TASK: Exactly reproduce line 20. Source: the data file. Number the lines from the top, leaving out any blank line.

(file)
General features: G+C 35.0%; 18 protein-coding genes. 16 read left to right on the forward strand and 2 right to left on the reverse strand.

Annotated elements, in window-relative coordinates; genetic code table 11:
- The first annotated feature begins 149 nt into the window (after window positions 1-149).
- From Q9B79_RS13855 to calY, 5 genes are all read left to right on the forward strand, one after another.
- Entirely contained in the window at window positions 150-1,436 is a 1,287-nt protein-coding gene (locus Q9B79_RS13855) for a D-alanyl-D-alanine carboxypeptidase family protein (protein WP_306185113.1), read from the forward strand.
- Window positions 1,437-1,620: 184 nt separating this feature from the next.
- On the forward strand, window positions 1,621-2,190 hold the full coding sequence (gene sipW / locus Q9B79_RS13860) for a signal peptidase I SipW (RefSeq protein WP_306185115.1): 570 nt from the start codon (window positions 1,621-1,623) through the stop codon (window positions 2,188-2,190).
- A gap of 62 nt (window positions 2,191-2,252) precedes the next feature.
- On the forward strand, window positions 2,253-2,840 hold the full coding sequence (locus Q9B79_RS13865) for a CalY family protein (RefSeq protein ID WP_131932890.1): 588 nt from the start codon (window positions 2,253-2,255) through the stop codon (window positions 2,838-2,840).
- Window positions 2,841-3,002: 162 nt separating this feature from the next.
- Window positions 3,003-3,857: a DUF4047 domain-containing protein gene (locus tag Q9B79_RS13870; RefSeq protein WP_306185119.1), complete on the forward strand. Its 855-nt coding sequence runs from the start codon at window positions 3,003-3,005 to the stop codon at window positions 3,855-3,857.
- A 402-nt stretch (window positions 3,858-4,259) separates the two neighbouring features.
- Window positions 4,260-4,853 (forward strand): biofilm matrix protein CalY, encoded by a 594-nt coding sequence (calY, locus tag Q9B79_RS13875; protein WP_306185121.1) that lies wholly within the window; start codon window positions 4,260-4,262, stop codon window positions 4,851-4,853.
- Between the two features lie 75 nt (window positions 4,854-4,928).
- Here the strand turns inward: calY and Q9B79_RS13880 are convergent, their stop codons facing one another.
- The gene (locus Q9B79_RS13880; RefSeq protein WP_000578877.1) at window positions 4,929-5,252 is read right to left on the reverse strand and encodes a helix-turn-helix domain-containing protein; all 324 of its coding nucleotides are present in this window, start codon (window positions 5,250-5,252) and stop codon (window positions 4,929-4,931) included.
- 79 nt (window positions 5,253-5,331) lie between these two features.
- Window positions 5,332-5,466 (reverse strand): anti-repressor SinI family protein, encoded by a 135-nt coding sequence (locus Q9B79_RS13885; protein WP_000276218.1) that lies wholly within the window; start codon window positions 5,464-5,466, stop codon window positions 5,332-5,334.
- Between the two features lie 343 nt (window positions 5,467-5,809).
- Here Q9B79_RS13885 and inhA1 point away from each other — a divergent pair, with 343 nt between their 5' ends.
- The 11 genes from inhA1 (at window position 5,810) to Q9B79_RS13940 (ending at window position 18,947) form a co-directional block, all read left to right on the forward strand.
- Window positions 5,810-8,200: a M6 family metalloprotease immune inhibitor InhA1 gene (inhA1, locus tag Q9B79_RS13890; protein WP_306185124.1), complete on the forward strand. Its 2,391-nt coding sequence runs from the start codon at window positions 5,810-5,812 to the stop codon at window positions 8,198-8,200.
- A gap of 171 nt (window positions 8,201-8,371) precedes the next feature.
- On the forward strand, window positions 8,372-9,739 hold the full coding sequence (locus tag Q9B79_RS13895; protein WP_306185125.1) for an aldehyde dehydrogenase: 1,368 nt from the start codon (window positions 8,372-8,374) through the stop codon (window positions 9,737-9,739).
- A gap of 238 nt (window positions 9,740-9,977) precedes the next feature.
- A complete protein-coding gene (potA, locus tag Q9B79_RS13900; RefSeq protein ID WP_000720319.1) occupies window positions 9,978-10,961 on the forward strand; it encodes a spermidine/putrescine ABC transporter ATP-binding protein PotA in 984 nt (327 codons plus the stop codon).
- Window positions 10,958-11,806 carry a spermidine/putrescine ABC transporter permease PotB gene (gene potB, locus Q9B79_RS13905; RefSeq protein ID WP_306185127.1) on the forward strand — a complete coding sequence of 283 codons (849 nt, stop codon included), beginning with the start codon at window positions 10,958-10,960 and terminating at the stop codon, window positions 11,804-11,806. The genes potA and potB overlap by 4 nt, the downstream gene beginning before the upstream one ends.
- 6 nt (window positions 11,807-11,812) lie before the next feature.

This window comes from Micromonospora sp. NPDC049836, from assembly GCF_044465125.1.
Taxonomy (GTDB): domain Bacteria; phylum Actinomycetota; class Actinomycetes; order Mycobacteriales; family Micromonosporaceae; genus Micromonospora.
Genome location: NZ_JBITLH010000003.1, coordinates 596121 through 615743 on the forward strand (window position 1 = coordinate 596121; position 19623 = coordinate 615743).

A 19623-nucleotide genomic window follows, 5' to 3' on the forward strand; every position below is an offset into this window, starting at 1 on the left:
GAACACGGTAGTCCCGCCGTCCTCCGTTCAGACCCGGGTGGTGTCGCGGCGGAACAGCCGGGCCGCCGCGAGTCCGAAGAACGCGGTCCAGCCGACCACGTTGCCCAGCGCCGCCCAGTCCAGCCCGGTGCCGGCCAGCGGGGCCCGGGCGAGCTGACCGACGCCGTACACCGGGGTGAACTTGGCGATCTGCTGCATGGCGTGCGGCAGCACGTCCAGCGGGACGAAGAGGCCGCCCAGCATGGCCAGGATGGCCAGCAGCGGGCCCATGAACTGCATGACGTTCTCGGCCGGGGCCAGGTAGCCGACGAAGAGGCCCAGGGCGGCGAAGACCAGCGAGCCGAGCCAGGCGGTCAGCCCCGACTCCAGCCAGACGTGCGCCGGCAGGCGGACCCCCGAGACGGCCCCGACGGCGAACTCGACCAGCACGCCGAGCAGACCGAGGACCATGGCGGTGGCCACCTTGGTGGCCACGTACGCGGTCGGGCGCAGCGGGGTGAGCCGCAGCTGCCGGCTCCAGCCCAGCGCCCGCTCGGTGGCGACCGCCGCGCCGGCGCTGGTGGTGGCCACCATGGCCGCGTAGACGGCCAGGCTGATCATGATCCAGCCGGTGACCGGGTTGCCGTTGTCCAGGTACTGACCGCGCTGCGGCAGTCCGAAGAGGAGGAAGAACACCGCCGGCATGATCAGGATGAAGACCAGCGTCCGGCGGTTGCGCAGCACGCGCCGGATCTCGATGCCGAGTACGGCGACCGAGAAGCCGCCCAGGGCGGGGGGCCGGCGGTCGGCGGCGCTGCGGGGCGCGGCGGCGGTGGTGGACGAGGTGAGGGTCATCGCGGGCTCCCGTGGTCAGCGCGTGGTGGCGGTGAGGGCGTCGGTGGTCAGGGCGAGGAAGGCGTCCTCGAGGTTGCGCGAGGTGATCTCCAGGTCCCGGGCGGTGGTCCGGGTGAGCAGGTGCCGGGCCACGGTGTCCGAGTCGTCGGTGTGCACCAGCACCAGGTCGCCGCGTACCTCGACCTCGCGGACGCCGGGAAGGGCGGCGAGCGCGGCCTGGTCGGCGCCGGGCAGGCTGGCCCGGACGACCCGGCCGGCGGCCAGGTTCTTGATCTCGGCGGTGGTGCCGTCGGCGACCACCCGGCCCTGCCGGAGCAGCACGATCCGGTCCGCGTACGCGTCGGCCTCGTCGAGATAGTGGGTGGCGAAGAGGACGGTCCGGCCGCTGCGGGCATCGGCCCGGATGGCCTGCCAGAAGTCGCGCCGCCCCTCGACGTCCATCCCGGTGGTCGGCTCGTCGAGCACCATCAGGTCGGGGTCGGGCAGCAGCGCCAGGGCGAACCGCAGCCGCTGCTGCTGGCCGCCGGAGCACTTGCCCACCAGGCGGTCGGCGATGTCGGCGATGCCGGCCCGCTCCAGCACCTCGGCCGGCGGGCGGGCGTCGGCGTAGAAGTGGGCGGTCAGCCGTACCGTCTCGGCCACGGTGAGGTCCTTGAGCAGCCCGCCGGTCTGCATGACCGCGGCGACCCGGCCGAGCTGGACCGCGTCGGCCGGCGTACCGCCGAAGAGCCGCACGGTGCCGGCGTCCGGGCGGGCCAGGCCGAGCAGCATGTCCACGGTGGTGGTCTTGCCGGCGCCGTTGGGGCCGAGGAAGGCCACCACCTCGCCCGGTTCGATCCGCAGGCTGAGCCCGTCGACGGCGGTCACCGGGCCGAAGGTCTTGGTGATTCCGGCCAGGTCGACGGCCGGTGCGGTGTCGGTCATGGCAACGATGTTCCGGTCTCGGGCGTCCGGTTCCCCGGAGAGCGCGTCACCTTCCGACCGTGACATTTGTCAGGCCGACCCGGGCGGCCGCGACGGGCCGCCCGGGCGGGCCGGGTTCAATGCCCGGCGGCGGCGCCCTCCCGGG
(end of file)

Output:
- Here Q9B79_RS13885 and inhA1 point away from each other — a divergent pair, with 343 nt between their 5' ends.